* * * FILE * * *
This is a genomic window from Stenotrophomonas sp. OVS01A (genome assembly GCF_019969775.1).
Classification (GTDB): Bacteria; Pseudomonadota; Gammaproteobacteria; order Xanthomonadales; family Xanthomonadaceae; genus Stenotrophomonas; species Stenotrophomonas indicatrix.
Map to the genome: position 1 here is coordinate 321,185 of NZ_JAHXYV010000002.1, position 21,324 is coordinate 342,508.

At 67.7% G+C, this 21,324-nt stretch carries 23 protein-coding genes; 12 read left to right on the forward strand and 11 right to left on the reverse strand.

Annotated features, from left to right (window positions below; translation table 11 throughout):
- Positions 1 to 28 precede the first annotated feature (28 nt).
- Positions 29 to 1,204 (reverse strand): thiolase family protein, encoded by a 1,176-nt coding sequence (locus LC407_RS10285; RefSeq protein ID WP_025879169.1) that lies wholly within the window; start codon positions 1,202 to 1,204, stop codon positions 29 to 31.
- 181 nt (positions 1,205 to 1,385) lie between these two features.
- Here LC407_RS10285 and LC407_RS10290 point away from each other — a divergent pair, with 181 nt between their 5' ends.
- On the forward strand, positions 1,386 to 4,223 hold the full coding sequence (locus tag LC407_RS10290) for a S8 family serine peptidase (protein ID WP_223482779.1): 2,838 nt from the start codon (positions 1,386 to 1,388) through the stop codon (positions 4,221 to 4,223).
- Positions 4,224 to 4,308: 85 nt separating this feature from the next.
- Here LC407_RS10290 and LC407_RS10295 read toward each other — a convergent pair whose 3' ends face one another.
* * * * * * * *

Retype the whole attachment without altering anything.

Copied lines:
This is a genomic window from Stenotrophomonas sp. OVS01A (genome assembly GCF_019969775.1).
Classification (GTDB): Bacteria; Pseudomonadota; Gammaproteobacteria; order Xanthomonadales; family Xanthomonadaceae; genus Stenotrophomonas; species Stenotrophomonas indicatrix.
Map to the genome: position 1 here is coordinate 321,185 of NZ_JAHXYV010000002.1, position 21,324 is coordinate 342,508.

At 67.7% G+C, this 21,324-nt stretch carries 23 protein-coding genes; 12 read left to right on the forward strand and 11 right to left on the reverse strand.

Annotated features, from left to right (window positions below; translation table 11 throughout):
- Positions 1 to 28 precede the first annotated feature (28 nt).
- Positions 29 to 1,204 (reverse strand): thiolase family protein, encoded by a 1,176-nt coding sequence (locus LC407_RS10285; RefSeq protein ID WP_025879169.1) that lies wholly within the window; start codon positions 1,202 to 1,204, stop codon positions 29 to 31.
- 181 nt (positions 1,205 to 1,385) lie between these two features.
- Here LC407_RS10285 and LC407_RS10290 point away from each other — a divergent pair, with 181 nt between their 5' ends.
- On the forward strand, positions 1,386 to 4,223 hold the full coding sequence (locus tag LC407_RS10290) for a S8 family serine peptidase (protein ID WP_223482779.1): 2,838 nt from the start codon (positions 1,386 to 1,388) through the stop codon (positions 4,221 to 4,223).
- Positions 4,224 to 4,308: 85 nt separating this feature from the next.
- Here LC407_RS10290 and LC407_RS10295 read toward each other — a convergent pair whose 3' ends face one another.